Our trip from St. John to St. Martins took us about an hour to traverse the 29 miles. The Mothership also got her first opportunity to handle a 13% grade and handled it beautifully. It was only about a mile and a half but she came down it in second without breaking a sweat. We are staying in Century Farms Campground and have a nice, large, full hookup site with a great view of Fundy Bay and we can see the caves from the campground. The satellite setup was quick and easy. The campground has WiFi but it is too far to our site to connect so I will have to get closer to the office to post this blog.
Soon after setting up we headed for the caves since it was low tide as we arrived. It is a hike of about a quarter-mile from the parking lot to reach the caves area over what would be a beach in Florida but is massive amounts of different sized rocks here. The rocks range from small pebbles to basketball size and everything in between. Needless to say it is an adventure just trying to keep your feet under you while crossing this stretch. It is unbelievable to believe these huge caves (diameter, not deep) are almost completely covered with water when the tide comes in. The tide also has to rise up several feet just to cover the “beach” and reach the caves. You can tell from my pictures that have the people exploring the caves just how large they are in relation to the size of a person.
After hiking back to the parking lot we went on in the Caves Restaurant (who own the parking lot) to have lunch. I had my usual fish and chips and Doris had, yep, you guessed it, lobster. Not a whole lobster this time but a lobster roll. Since she doesn’t like mayonnaise, it was just a toasted sub roll with nothing but lobster in it – just like she likes it. All of this while sitting on the deck watching the bay and the caves. My haddock was the best I have had so we were both very happy. It just doesn’t get much better than this.
We then took a short drive from St. Martins to West Quaco and hiked another quarter-mile to the West Quaco Lighthouse there on the point. I hadn’t noticed us changing elevation that much but we were on a point a few hundred feet higher than the bay below us. It is a simple, but functional, lighthouse and has a foghorn just outside it. We could hear the foghorn as we were hiking down to it but were not prepared for the loudness of the horn when it went off just as we stepped past the lighthouse, about 10 feet from the foghorn. Needless to say we were somewhat startled but luckily we didn’t damage our eardrums!!!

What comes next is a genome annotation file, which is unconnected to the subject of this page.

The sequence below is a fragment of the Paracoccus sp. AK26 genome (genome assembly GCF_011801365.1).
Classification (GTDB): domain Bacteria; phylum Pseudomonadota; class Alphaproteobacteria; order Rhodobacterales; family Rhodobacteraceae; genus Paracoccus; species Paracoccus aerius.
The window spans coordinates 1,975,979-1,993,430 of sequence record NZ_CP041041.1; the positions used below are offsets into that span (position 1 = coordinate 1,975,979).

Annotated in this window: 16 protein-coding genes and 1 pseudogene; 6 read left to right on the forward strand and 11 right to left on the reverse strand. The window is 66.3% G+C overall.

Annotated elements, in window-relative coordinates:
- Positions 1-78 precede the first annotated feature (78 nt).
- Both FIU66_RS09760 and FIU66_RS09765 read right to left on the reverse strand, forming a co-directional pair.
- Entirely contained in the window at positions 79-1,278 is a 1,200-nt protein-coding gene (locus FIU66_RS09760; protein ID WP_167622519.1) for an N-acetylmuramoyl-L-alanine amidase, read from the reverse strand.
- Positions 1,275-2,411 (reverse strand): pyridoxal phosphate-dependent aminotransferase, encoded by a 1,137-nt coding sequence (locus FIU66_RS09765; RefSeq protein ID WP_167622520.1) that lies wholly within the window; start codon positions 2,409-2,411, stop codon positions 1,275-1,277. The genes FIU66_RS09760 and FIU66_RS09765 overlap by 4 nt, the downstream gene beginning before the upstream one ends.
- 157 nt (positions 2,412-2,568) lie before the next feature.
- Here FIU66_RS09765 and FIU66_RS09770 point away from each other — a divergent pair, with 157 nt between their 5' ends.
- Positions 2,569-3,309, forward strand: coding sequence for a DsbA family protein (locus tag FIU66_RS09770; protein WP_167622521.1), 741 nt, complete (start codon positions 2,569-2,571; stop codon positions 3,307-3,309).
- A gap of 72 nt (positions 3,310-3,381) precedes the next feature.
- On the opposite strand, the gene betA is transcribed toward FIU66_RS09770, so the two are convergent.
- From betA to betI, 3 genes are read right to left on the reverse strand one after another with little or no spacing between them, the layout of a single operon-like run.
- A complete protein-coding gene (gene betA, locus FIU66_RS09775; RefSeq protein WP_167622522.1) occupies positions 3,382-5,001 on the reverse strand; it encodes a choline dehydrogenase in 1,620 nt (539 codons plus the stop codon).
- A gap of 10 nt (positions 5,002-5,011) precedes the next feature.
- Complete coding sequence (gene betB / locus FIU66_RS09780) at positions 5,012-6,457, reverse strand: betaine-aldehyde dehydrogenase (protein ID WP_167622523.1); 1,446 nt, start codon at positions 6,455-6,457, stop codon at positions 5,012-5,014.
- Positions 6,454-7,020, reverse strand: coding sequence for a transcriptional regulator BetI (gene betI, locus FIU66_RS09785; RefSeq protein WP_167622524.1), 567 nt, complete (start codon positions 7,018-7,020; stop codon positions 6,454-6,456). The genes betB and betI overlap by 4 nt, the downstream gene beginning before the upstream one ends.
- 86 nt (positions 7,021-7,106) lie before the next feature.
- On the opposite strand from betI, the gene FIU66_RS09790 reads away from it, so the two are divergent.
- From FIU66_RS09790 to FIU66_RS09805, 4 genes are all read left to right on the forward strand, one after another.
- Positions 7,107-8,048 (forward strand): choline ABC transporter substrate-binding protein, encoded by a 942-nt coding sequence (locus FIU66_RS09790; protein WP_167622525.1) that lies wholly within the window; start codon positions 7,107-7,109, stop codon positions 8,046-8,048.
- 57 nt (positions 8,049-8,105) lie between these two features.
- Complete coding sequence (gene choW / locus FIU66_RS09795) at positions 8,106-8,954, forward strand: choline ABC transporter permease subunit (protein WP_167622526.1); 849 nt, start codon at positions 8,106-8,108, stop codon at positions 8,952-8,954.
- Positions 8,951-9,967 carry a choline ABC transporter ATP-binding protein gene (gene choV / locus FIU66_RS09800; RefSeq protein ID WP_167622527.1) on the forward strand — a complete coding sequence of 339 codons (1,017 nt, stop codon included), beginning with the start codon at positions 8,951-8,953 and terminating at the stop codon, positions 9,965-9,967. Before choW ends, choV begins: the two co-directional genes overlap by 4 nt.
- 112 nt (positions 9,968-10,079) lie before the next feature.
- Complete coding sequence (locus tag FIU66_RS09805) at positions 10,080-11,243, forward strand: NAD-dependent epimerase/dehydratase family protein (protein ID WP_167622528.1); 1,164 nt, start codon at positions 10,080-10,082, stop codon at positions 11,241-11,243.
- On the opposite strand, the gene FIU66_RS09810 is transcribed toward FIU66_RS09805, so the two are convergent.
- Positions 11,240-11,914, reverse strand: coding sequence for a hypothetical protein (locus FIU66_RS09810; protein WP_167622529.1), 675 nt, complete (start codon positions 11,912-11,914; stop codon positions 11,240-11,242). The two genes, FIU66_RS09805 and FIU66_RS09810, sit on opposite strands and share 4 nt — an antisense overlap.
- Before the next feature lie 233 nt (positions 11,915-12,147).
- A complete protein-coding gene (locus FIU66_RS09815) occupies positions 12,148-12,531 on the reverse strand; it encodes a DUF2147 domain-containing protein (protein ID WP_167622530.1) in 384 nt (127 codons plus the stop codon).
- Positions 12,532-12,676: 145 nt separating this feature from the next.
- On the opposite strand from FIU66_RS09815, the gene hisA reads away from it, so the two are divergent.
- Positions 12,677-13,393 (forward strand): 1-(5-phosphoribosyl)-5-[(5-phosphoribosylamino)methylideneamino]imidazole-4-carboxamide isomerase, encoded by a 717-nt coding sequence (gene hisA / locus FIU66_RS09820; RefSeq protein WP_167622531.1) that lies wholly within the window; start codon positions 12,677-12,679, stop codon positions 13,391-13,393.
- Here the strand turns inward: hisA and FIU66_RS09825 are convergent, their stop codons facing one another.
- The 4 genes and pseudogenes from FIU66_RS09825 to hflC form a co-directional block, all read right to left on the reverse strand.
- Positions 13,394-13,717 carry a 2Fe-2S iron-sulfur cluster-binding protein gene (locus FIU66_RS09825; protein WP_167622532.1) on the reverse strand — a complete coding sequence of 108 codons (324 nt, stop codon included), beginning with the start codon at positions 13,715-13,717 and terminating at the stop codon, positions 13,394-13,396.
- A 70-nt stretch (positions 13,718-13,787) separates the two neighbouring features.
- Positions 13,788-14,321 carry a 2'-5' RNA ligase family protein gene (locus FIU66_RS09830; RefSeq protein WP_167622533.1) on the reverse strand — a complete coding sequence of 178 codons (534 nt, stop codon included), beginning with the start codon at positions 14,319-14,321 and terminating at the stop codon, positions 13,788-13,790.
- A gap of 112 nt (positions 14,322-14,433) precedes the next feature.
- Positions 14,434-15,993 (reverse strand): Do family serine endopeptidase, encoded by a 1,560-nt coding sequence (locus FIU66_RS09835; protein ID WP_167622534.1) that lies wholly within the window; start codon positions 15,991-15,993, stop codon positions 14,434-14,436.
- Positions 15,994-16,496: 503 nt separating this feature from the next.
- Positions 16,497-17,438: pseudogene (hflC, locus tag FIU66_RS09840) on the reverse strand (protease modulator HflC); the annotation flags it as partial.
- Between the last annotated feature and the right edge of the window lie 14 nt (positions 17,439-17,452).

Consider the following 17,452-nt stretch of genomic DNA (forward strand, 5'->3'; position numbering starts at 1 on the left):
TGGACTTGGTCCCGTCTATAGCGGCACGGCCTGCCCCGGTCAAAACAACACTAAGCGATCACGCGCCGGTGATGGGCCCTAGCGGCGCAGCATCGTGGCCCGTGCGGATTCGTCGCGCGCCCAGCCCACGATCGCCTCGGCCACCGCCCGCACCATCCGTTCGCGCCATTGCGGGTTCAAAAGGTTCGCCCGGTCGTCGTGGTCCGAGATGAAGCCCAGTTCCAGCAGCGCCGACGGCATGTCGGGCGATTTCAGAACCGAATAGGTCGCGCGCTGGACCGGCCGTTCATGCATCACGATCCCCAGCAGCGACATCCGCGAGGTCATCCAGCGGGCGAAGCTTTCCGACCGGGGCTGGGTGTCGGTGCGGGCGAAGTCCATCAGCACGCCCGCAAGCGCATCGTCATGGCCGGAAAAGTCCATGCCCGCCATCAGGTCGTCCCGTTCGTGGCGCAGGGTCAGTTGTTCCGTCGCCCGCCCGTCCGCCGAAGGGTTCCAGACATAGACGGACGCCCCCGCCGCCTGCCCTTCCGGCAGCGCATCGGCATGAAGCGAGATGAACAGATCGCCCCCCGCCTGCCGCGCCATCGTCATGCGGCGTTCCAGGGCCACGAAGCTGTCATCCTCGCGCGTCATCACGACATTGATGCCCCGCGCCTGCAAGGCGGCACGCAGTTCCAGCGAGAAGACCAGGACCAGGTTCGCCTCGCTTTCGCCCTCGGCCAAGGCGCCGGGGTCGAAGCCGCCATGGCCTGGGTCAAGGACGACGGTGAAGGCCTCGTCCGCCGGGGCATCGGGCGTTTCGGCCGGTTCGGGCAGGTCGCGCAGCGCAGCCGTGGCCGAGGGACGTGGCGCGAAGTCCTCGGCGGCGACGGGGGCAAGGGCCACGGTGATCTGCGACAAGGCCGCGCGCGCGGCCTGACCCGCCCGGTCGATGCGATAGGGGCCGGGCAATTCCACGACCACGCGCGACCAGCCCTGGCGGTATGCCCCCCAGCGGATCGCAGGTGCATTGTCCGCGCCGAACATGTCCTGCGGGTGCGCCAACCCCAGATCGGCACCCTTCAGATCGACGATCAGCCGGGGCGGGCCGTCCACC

We also passed a miniature horse farm on the way to the lighthouse. You can’t really tell from the photos how small these guys are since there is nothing to gauge their height with. Their shoulders only come up to about my waist. There were also a couple of colts there that were very cute. We also passed a lot of Fireweed. We have noticed more and more of this pretty purple plant as we travel further North and East. We saw fireweed for the first time last year in Alaska. For the first time we saw what looked to be white fireweed. It was too far away to be sure but that is what it looked like.
Friday we awoke to heavy fog and since we wanted to see the caves at high tide and drive the Fundy Trail Parkway today, we hoped that it would burn off by the 10:30 a.m. high tide. Well the tide rolled in and the fog had faded quite a bit so we went over to the caves and I took a couple of pics there and try to do a panorama of a high and low tide picture so you could see the difference. It's really a lot more dramatic than it appears.
The we headed up the Fundy Trail Parkway which is a relatively new 13 km (8 mile) drive along the coast. New Brunswick has really done a fantastic job on this parkway. There are numerous turnoffs along the road and each has many picnic tables, a restroom and many trash containers - all in great repair and kept very clean. It was still fairly foggy at sea level when we left but as we climbed along the parkway we were way up in the clouds and we didn't get a whole lot out of the trip.
The fog finally burned off about 4:00 p.m. and we decided to try the parkway again and it was much more enjoyable this time. We could actually see the beautiful shoreline and even the scenery alongside the road. We did a little hiking down to different viewpoints and had a good time.
We head for Alma, NB tomorrow for a few days at Fundy National Park. We are not sure yet how long we will be there but will play it by ear and the weather.